New research from UBS reveals there is a great investment opportunity in the healthcare sector for private equity (PE) firms. Today, there are more than 146,000 private healthcare companies compared to the 2,700 that are publicly traded, according to the report.

This large pool of private healthcare businesses is drawing more attention from PE because of their growth potential. Specialty, independent practices in particular have received increased interest due to often being highly fragmented and having under-scaled operations in need of capital. And that’s where a management services organization (MSO) comes into play.

What is an MSO?

An MSO, sometimes referred to as business services organization (BSO), is created within healthcare practices to fulfill a variety of functions that benefit physicians, patients and investors.

Four overarching areas that MSOs address include: quality, patient satisfaction, revenue and costs. MSOs take on much of the administrative burden of running a healthcare practice, allowing physicians to focus on care and preserve clinical autonomy, and helping to navigate the complex challenges of healthcare billing and reimbursement.

Overall, MSOs can vary greatly in their form and function, and are created to be “unique to the risk bearing entity or medical group it is designed to serve,” according to Cope Health Solutions.

What role do MSOs play in M&A activity?

When an independent practice chooses to move forward in a deal with a PE firm, the entities can form an MSO, which provides both the crucial management assistances but also, “entails separate valuation and an investment independent of the practice” by the firm.

In a typical transaction structure, according to CGH Journal, when an MSO is formed the physician partners receive proceeds from the initial investment, shares of ownership and compensation going forward. As the purpose of an MSO is to improve the clinical quality and strengthen the overall practice, they often increase in value and generate new equity for any future investors.

MSOs also help PE firms follow regulations during the acquisition of a medical practice. Although it differs state-to-state, many prohibit the “corporate practice of medicine,” which creates hurdles for PE firms looking to invest directly. The physicians are required to maintain ownership of the practice, so the PE firm sets-up an MSO to provide corporate services to the clinical practice which is still owned by the physicians.  The PE firms acquire all non-clinical assets, including the real estate (or have the lease assigned to them), allowing the MSO to control the assets of the practice.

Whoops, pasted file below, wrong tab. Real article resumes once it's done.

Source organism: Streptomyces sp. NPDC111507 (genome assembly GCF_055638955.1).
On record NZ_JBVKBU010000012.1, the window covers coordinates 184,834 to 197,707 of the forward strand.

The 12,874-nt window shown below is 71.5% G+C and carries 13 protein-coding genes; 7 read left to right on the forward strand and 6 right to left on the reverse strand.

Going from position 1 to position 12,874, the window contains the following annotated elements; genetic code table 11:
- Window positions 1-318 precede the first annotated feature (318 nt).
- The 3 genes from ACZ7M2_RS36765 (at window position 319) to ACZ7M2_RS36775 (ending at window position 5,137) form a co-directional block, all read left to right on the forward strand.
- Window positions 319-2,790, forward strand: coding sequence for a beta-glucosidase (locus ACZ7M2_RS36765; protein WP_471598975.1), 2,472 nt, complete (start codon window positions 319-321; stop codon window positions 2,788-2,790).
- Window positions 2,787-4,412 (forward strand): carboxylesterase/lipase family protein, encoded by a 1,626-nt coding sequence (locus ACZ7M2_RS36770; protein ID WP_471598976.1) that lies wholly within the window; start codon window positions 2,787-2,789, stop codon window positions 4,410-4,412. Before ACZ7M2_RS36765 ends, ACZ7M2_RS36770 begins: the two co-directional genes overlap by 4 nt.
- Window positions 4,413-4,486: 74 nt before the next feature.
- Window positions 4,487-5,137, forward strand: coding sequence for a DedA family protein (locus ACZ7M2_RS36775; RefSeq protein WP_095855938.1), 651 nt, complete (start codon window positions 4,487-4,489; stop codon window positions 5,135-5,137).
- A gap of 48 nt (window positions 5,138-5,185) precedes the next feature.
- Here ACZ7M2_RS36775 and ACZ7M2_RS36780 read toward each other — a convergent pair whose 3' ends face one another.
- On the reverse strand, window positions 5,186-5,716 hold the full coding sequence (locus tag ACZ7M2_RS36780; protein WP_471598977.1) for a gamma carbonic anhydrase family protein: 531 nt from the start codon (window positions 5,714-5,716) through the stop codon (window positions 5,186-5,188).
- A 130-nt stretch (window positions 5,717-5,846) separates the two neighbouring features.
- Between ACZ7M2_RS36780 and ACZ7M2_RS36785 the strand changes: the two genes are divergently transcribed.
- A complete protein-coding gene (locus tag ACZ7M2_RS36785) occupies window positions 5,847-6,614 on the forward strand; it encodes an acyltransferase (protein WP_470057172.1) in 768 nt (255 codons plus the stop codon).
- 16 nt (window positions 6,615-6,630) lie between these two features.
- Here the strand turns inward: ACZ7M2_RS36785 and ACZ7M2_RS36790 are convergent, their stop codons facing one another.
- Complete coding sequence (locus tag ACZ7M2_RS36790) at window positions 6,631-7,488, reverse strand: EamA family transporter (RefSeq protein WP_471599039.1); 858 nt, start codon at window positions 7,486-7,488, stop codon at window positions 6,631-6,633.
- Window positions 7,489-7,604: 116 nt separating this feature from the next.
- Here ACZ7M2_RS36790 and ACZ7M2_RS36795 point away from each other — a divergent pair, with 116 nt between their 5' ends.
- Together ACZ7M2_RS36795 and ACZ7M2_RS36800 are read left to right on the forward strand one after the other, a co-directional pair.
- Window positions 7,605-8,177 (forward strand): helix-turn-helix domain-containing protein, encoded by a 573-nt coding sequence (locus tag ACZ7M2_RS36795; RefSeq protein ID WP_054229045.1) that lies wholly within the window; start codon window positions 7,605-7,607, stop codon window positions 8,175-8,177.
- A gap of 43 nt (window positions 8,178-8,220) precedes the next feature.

MSOs do not always involve ownership of the healthcare practice they serve and can operate as an independent resource that solely provides help with management tasks and clinical operating challenges.

The Rise of PE Healthcare Investment

The pandemic slowed PE activity globally in 2020 – but not for healthcare. In fact, PE deal volume in the healthcare sector rose 21% resulting in a total of 380 deals.

This increased volume does not appear to be a fluke, either. Looking ahead, the PE healthcare market may continue at this rate as deals that were tabled or backlogged during 2020 reach closure in 2021.

Last month, a PE group completed the largest leveraged buyout of the last decade, purchasing medical supply giant Medline Industries for $34 billion. According to Fierce Healthcare, “The mammoth deal signals investors’ appetite for megadeals may be rising after a long lull in large leveraged buyouts following the 2008 financial crisis.”

As PE activity in the healthcare sector continues to rise, it’s crucial to understand the role of MSOs – their purpose, how they function and the potential impact they have on future acquisitions.